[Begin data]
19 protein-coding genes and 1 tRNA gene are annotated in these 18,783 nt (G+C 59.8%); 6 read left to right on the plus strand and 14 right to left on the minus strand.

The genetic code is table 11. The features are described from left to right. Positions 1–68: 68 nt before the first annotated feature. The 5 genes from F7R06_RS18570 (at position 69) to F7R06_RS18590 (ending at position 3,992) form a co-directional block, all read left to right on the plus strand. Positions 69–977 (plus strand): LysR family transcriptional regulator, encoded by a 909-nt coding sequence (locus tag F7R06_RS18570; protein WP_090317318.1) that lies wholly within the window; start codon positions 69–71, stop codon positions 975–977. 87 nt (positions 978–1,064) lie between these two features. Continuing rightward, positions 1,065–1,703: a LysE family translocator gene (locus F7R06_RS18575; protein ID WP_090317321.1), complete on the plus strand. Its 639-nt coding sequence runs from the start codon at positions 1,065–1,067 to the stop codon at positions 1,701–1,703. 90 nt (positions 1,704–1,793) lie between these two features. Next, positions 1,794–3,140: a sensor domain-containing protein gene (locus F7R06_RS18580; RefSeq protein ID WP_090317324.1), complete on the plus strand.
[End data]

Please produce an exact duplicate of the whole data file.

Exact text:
19 protein-coding genes and 1 tRNA gene are annotated in these 18,783 nt (G+C 59.8%); 6 read left to right on the plus strand and 14 right to left on the minus strand.

The genetic code is table 11. The features are described from left to right. Positions 1–68: 68 nt before the first annotated feature. The 5 genes from F7R06_RS18570 (at position 69) to F7R06_RS18590 (ending at position 3,992) form a co-directional block, all read left to right on the plus strand. Positions 69–977 (plus strand): LysR family transcriptional regulator, encoded by a 909-nt coding sequence (locus tag F7R06_RS18570; protein WP_090317318.1) that lies wholly within the window; start codon positions 69–71, stop codon positions 975–977. 87 nt (positions 978–1,064) lie between these two features. Continuing rightward, positions 1,065–1,703: a LysE family translocator gene (locus F7R06_RS18575; protein ID WP_090317321.1), complete on the plus strand. Its 639-nt coding sequence runs from the start codon at positions 1,065–1,067 to the stop codon at positions 1,701–1,703. 90 nt (positions 1,704–1,793) lie between these two features. Next, positions 1,794–3,140: a sensor domain-containing protein gene (locus F7R06_RS18580; RefSeq protein ID WP_090317324.1), complete on the plus strand.